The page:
When Dwight Crater was a young man, he worked aboard a small steam-powered wooden tug in New York Harbor, operating the vessel as a deck hand on the myriad tasks that such vessels managed in the first half of the last century. Crater went on to become a skilled steam engineer, earning his gold-seal rating in the state of New Jersey, serving in shoreside power plants. The tug, meanwhile, called John W. Van Pelt, eventually slipped into decline and was presumed lost in the ensuing 50 years, possibly scuttled offshore when the planks became too rotten, or perhaps driven ashore on a mud bank and left to rot on Staten Island’s Kill Van Kull, along with so many other hundreds of its kin.
However, Crater never forgot the vessel, and in his retirement, he set about building a scale model, replete with steam-bent wood framing and planking, and an exact replica of the steam plant. When Crater died last year, the vessel model was left unfinished. Which is why Susan Crater, Dwight Crater’s daughter-in-law, is looking for a good home for the little tug model, which features a completed, operational miniature steam engine – built by hand and air-tested by the builder – and a half-finished hull.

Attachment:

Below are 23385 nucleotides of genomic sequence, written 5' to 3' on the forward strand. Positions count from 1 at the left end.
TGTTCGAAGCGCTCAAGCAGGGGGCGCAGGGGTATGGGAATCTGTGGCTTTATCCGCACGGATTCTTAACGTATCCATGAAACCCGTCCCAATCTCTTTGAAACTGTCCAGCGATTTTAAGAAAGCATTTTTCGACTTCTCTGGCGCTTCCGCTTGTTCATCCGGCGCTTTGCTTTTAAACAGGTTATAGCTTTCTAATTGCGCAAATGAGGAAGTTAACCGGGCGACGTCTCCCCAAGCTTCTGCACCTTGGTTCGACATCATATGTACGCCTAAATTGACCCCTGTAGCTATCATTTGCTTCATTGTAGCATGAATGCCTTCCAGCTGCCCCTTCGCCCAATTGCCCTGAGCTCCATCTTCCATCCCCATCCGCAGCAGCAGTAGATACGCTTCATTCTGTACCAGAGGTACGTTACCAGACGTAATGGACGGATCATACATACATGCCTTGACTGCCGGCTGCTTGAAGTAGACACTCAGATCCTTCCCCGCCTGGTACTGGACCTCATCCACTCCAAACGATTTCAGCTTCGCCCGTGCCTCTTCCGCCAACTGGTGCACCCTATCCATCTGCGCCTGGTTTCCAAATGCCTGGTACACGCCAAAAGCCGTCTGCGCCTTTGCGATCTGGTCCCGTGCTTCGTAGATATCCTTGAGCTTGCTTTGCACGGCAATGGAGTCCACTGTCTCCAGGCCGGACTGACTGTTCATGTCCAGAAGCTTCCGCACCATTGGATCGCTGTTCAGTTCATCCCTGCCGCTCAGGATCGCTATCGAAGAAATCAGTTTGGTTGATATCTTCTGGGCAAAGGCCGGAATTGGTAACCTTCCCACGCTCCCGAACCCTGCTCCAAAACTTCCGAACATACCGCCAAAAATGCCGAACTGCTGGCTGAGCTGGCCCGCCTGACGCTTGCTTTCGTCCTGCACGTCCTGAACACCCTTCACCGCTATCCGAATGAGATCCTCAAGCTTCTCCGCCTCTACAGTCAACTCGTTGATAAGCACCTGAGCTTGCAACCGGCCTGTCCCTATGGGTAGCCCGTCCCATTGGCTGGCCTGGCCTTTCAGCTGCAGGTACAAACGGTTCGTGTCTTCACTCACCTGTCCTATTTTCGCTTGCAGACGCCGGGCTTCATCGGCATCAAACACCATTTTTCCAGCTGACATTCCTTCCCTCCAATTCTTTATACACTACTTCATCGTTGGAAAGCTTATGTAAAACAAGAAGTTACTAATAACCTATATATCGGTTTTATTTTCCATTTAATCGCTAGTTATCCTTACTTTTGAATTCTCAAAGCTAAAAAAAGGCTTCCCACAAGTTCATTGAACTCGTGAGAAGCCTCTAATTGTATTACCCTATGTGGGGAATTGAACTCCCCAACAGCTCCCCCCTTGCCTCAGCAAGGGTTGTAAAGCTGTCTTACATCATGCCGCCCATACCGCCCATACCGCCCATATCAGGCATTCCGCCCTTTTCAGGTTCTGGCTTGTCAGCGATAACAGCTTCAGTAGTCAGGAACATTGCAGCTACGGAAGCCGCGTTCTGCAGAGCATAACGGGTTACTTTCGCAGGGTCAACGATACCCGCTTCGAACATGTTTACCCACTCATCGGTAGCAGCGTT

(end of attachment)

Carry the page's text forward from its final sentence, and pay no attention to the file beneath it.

“We would love to find someone with the necessary skills who would appreciate this model,” Susan Crater said. “We found the radio remote controls with the model and the drawings of the finished tug with the scale marked on them. The person taking over the model construction would have to finish the hull and all the other abovedeck components. None of us have the skills ourselves, and Dwight would have loved to see it finished.”
Prospective tug builders should contact Susan Crater via email: